Fortin, Katharine 2012. Complementarity between the ICRC and the United Nations and international humanitarian law and international human rights law, 1948–1968. International Review of the Red Cross, Vol. 94, Issue. 888, p. 1433.
Shany, Yuval 2009. The Law Applicable to Non-Occupied Gaza: A Comment on Bassiouni v. The Prime Minister of Israel. Israel Law Review, Vol. 42, Issue. 01, p. 101.
Wilde, Ralph 2009. Complementing Occupation Law? Selective Judicial Treatment of the Suitability of Human Rights Norms. Israel Law Review, Vol. 42, Issue. 01, p. 80.
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Do the protections provided by the core international human rights treaties apply extraterritorially, outside the government-governed relationship, during periods of armed conflict and military occupation? The traditional view has been that human rights are essentially applicable in peacetime while humanitarian law (i.e. the law of war) governs situations of armed conflict and military occupation. More recently, a conflicting school of thought, reflected in decisions of the ICJ and the UN treaty bodies, has concluded that the law of war no longer automatically excludes the law of peace. But, while these views are entitled to respect, the international human rights instruments (unlike the regional human rights instruments) do not grant the treaty bodies or any other entity the authority to issue legally binding views on the nature of state obligations under the treaties. Applying the standard rules for treaty interpretation leads to the conclusion that the international human rights treaties apply in the context of armed conflict only with respect to acts of a state's armed forces executed within its own territory.
1 Pictet Jean, Humanitarian Law And Protection of War Victims 15 (1975); see also Draper G. I. A. D., Humanitarian Law and Human Rights, 1979 Acta Juridica 193, 205; Meyrowitz Henri, Le Droit de la guerre et les droits de l'homme, 88 Revue de Droit Public aet de la Science Politique en France et à L'Etrange R 1095, 1105 (1972).
2 Legality of the Threat or Use of Nuclear Weapons, Advisory Opinion, 1996 I.C.J. 226 (July 8), at para. 25 [hereinafter Nuclear Weapons case].
3 International Covenant on Civil and Political Rights, Dec. 16, 1966, 999 U.N.T.S. 171 [hereinafter ICCPR].
4 International Covenant on Economic, Social and Cultural Rights, Dec. 16, 1966, 993 U.N.T.S. 3 [hereinafter ICESCR].
5 Convention on the Rights of the Child, Nov. 20, 1989, 1577 U.N.T.S.3 [hereinafter CROC].
6 Legal Consequences of the Construction of a Wall in the Occupied Palestinian Territory, Advisory Opinion, 2004 I. C. J. (July 9), at paras. 134, 137 [hereinafter Wall case].
7 Case Concerning Armed Activities on the Territory of the Congo (DRC v. Uganda), 2005 I.C.J. 116, para. 119(Dec. 19) [hereinafter DRCv. Uganda]. For the Optional Protocol to the Convention on the Rights of the Child on the Involvement of Children in Armed Conflict, May 25, 2000, see 54 U.N. GAOR Supp. (No. 49) at 7.
8 Nuclear Weapons case, supra note 2, at para. 34.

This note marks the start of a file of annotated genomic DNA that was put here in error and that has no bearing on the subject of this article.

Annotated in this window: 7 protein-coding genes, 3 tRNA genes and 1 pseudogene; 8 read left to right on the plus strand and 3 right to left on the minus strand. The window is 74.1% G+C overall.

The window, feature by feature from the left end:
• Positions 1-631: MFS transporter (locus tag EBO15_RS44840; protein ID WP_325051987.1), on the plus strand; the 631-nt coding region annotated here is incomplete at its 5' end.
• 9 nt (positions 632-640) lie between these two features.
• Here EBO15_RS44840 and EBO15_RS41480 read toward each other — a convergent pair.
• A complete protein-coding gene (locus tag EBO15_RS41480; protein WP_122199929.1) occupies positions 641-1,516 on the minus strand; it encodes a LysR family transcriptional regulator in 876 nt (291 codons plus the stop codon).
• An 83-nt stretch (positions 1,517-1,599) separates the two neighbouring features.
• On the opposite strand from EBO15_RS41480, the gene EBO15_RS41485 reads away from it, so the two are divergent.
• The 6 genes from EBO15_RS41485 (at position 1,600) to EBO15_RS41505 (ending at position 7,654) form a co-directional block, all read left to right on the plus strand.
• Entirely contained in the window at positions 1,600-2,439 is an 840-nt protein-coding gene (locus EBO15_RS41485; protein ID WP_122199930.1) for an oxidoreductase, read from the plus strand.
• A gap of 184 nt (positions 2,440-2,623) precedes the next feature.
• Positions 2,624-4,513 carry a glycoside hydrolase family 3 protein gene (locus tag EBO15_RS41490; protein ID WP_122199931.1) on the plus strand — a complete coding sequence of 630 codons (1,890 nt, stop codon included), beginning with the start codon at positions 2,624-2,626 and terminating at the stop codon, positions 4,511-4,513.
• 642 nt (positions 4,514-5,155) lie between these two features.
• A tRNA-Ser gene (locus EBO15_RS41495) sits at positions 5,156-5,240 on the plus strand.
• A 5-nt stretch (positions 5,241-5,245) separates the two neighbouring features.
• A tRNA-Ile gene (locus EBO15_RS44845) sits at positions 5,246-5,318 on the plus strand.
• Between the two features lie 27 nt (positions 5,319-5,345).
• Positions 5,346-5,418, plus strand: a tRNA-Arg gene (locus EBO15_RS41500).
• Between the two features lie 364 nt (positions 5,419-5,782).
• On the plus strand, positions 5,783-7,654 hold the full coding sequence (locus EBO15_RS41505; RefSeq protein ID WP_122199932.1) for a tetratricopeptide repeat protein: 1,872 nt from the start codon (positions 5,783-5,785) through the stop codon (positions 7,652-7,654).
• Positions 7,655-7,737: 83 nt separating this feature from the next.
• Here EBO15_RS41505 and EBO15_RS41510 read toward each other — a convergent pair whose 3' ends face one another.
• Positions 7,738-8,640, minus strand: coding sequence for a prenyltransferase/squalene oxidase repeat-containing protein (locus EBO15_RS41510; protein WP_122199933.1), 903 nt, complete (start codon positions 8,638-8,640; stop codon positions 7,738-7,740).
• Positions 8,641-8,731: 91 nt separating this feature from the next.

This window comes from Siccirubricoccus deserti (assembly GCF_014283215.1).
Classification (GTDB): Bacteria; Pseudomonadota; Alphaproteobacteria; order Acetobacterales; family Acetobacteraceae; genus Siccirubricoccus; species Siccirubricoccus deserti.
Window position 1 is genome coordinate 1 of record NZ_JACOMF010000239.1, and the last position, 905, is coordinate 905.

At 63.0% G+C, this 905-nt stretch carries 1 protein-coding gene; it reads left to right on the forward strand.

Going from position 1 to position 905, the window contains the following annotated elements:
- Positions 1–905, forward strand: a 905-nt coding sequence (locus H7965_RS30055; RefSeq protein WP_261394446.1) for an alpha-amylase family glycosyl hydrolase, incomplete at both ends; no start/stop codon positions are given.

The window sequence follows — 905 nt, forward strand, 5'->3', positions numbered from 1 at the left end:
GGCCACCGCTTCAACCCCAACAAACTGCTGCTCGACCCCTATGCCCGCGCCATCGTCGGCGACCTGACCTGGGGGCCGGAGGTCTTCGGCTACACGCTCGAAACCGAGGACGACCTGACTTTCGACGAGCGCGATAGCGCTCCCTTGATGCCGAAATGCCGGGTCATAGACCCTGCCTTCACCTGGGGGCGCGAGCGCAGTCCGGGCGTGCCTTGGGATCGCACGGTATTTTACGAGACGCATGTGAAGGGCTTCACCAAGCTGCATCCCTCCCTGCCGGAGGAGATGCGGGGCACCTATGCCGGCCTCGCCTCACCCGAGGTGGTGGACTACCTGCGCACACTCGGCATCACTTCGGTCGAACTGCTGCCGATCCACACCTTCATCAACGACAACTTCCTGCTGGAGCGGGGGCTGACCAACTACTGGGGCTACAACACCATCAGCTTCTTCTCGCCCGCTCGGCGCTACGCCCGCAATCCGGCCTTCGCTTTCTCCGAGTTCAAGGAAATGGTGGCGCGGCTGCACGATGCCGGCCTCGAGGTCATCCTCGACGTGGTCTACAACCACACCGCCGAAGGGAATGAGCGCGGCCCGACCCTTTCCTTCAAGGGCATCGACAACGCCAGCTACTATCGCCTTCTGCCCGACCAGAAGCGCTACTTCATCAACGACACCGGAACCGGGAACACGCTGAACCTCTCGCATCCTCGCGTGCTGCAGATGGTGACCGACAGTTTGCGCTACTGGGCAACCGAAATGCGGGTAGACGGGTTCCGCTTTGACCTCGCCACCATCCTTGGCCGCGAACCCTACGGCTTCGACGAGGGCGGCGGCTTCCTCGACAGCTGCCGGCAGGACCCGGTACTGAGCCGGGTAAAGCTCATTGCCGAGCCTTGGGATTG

9 Wall case, supra note 6, at para. 106; DRC v. Uganda, supra note 7, at para. 318.
10 Schindler Dietrich, Human Rights and Humanitarian Law: Interrelationships of the Laws, 31 Am. U. L. Rev. 935, 940–42 (1982); see also Greenwood Christopher, Rights at the Frontier—Protecting the Individual in Time of War, in Law at the Centre: The Institute of Advanced Legal Studies at Fifty 277, 283–93 (1999); Meron Theodor, The Humanization of Humanitarian Law, 94 Am. J. Int'l L. 239, 240–41 (2000).
11 See Jakob Kellenberger, Official Statement of ICRC: Protection through Complementarity of the Law (Sept. 6, 2003), available at http://www.icrc.org/web/eng/siteeng0.nsf/html/5RFGAZ (last visited June 12, 2007). Some scholars suggest that the matter has been definitively resolved in favor of the application of human rights treaties extraterritorially during times of armed conflict. See, e.g., Ben-Naftali Orna & Shany Yuval, Living in Denial: The Application of Human Rights in the Occupied Territories, 37 Isr. L. Rev. 17 (2003).
12 The two bodies of law may overlap in domestic armed conflict with respect to noncombatants, since common Article 3 of the four Geneva Conventions and Additional Protocol II of 1977 apply to a state's own nationals, as do the international human rights treaties. See Greenwood, supra note 10, at 288–91; Schindler, supra note 10, at 939. For the relevant instruments of international humanitarian law, see Geneva Convention (I) relative to the Amelioration of the Condition of the Wounded and Sick in Armed Forces in the Field, Aug. 12, 1949, 75 U.N.T.S. 31, 6 U.S.T. 3114; Geneva Convention (II) relative to the Amelioration of the Condition of Wounded, Sick and Shipwrecked Members of Armed Forces at Sea, Aug. 12, 1949, 75 U.N.T.S. 85, 6 U.S.T. 3217; Geneva Convention (III) relative to the Treatment of Prisoners of War, Aug. 12, 1949, 75 U.N.T.S. 135, 6 U.S.T. 3316; Geneva Convention (IV) relative to the Protection of Civilian Persons in Time of War, Aug. 12, 1949, 75 U.N.T.S. 287, 6 U.S.T. 3516 [hereinafter the Fourth Geneva Convention]; Protocol Additional to the Geneva Conventions of 12 August 1949, relating to the Protection of Victims of International Armed Conflicts, Dec. 12, 1977, 1125 U.N.T.S. 3 [hereinafter Protocol I]; Protocol Additional to the Geneva Conventions of 12 August 1949, relating to the Protection of Victims of Non-International Armed Conflicts, Dec. 12, 1977, 1125 U.N.T.S. 609 [hereinafter Protocol II].